In order to be a guard in college basketball, a player needs to be analytical. He needs to know the trajectory of a pass, the angle of a shot and the seconds on the clock. In essence, a good guard is good at math. And junior guard U.C. Iroegbu is certainly good at math.
“U.C. took his graduation money and he bought stocks with it,” Southern Idaho head coach Jared Phay said. “He can sit down and talk the stock market with people more so than I can.”
The transfer is one of the late additions to the Stony Brook men’s basketball team. But being a transfer is nothing new to Iroegbu, who had transferred out of Franklin High School, in Elk Grove, California, to Christian Capital, 20 miles away in Sacramento during his sophomore year of high school.
When his senior year came around, he could not find a Division I offer that he liked. Rather than playing for a team that would not allow him to grow as a guard, the California native headed 585 miles northeast to Idaho.
During his time with the Golden Eagles, Iroegbu was buried on the depth chart. The team had two talented guards running the point: Fredrick Edmond, who would go on to play at Western Kentucky, in his first year and Shaq Carr, who is currently playing for Grand Canyon, in his second.
“We had a really good point guard both years when he was here,” Phay said. “So we didn’t need him to be a point guard, but we tried to develop him there.”
Despite averaging barely 13 minutes per game during his career, Iroegbu looked to expand his game outside of playing point guard and become a more versatile player.
“I think that for us, he thought that maybe if he was a point guard, it would help his recruitment,” Phay said. “But at the same time he knew we needed to win and he wanted to win so that was probably it.”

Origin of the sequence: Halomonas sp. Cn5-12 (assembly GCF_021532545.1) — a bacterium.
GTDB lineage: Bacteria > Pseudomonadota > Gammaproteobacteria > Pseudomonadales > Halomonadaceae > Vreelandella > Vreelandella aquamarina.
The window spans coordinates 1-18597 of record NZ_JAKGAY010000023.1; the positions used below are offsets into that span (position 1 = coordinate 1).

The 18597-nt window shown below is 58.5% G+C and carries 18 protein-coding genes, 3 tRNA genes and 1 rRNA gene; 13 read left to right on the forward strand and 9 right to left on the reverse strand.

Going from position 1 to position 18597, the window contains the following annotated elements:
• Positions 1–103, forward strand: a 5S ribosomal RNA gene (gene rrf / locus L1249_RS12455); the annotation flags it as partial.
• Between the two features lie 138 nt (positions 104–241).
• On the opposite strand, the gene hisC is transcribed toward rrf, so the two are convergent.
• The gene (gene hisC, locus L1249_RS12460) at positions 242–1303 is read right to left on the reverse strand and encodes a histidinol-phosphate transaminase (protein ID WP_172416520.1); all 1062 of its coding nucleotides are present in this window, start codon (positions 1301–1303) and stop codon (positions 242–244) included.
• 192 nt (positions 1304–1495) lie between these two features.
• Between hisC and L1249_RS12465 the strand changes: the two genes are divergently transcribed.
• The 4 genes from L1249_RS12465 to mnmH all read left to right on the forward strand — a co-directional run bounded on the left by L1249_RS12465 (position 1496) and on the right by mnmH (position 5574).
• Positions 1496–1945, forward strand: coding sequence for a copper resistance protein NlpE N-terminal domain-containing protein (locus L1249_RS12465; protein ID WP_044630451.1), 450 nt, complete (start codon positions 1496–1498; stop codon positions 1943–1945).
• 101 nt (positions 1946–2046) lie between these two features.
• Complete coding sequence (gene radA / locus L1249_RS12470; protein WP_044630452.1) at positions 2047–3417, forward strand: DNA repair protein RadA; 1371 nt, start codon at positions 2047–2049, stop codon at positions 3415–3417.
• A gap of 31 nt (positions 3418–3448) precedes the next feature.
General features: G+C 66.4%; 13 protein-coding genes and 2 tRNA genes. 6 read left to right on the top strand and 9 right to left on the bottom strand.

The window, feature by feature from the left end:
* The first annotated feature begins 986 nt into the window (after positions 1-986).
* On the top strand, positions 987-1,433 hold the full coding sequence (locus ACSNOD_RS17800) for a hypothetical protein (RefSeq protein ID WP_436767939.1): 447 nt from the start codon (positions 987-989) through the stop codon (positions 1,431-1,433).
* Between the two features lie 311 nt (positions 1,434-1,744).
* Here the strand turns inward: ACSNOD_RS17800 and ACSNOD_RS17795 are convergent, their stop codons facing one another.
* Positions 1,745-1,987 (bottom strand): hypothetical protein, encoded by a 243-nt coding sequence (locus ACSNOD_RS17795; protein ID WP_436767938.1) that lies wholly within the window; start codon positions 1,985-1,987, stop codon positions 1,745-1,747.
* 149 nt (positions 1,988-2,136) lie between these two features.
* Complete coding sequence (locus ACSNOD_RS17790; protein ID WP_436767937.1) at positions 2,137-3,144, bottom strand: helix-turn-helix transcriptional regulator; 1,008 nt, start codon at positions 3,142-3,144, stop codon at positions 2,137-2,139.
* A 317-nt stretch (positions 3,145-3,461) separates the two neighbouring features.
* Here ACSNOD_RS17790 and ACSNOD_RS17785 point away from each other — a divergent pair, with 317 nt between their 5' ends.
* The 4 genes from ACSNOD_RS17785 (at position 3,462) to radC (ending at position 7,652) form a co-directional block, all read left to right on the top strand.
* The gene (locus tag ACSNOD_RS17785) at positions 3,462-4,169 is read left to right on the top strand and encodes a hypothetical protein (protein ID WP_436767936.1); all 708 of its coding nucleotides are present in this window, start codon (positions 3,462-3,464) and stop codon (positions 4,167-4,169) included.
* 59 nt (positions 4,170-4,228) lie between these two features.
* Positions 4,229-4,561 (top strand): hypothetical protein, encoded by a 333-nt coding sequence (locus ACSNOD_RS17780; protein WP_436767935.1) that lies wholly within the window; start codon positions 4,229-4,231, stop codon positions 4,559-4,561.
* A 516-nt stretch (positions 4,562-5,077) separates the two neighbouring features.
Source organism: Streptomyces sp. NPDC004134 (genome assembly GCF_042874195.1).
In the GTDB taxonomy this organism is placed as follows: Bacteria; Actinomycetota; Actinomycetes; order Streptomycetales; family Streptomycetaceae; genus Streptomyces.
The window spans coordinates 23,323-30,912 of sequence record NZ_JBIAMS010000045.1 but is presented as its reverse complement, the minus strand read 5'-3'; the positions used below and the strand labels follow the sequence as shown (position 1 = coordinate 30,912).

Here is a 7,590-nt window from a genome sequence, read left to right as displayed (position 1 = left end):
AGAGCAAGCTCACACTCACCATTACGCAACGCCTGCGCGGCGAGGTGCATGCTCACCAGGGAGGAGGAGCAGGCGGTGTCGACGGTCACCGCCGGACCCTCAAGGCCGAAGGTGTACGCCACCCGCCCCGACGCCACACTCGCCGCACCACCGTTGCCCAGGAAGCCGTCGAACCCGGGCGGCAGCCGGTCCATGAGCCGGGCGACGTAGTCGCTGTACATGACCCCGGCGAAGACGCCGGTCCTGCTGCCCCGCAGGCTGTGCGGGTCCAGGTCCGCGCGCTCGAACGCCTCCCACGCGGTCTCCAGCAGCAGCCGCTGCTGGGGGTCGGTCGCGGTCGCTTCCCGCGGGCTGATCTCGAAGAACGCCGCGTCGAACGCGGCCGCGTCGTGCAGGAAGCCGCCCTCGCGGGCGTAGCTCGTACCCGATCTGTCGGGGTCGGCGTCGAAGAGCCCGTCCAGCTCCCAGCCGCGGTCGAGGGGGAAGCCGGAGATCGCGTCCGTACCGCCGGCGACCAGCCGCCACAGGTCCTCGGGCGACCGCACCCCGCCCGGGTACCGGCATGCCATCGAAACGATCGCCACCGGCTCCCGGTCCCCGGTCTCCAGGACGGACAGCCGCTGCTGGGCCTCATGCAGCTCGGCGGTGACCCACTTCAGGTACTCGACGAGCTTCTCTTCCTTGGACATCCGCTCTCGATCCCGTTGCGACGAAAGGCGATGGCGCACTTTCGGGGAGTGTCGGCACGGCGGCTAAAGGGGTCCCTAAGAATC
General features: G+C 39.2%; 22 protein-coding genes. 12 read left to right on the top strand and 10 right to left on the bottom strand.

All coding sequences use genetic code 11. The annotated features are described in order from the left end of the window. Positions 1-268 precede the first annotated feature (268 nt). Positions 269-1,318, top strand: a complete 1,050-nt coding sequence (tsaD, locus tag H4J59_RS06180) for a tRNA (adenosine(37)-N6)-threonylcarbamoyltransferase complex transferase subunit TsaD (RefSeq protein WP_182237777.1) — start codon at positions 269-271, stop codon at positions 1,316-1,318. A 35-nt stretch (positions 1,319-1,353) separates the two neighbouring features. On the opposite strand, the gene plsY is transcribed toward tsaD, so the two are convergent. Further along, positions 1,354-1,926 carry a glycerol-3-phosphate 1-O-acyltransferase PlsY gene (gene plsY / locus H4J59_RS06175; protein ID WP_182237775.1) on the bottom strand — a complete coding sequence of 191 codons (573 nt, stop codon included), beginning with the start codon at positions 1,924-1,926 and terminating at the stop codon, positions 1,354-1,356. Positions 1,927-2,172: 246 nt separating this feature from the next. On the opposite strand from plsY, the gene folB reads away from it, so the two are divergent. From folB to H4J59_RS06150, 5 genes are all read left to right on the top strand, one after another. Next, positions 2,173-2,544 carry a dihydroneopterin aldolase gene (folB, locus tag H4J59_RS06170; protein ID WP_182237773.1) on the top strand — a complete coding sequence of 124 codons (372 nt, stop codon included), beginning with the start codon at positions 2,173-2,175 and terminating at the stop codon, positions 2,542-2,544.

In his last game for Southern Idaho, Iroegbu scored 17 points off the bench in an 82-60 loss to Salt Lake Community College in the Region 18 Tournament. Just a few months later, he traveled 2,407 miles from Southern Idaho to Stony Brook.
The Seawolves are in need of some scoring help. Last season’s top three scorers have all graduated and senior Ahmad Walker, fourth on the list, was arrested and subsequently dismissed from the team. Iroegbu’s reputation for being able to shoot the ball will be much welcomed on the team.
“U.C.’s a combo guard,” Stony Brook head coach Jeff Boals said. “He can really shoot the ball… He’s been around basketball his whole life and he’s going to be an exciting player for us.”
Not only does his ability to score help the team, but his character does as well. At Southern Idaho, Iroegbu took Ar’Mond Davis, currently playing for Alabama, under his wing. Iroegbu used to help Davis with his homework and, according to Davis, Iroegbu was so good that he could have gone to an Ivy League on his math skills alone.
Iroegbu is one of three transfers on the team. Junior forward Junior Saintel and sophomore guard Blair Mendy join him as newcomers from the junior college system.
“We call ourselves the JuCo Gang,” Iroegbu said. “We’re kind of like a trio. We hang out a lot, we spend a lot of time together. So, we’re all really close… Hashtag JuCo Gang is going to be in full effect this year.”
Unlike the more free-flowing junior college system, where players make their own schedule, Iroegbu now faces a more regimented program. Each part of his 24 hours is planned out. Flexibility is minimal. But that is when he believes that he is at his best.
“I definitely thrive with the more structured the things are,” Iroegbu said. “I always hold myself accountable to a high level. That’s just how I grew up — my parents were, I wouldn’t say disciplinarians, but they definitely taught me right from wrong.”
The numbers — 2,407 miles, 13 minutes per game, three transfers — while significant, pale in comparison to the number seven, Stony Brook’s rank in the preseason polls for the nine-team America East Conference. After winning the America East Championship, the Seawolves lost much of last season’s historic roster. While the talent has disappeared, the will to win has not, at least in Iroegbu’s mind.
“I just want to win, honestly,” he said. “People say, ‘oh, you come from ‘JuCo,’ it’s [Division I], it’s going to be–’ I know it’s going to different. But I’m definitely ready for it and I can succeed at this level. I just want our team to win and go as far as we can.”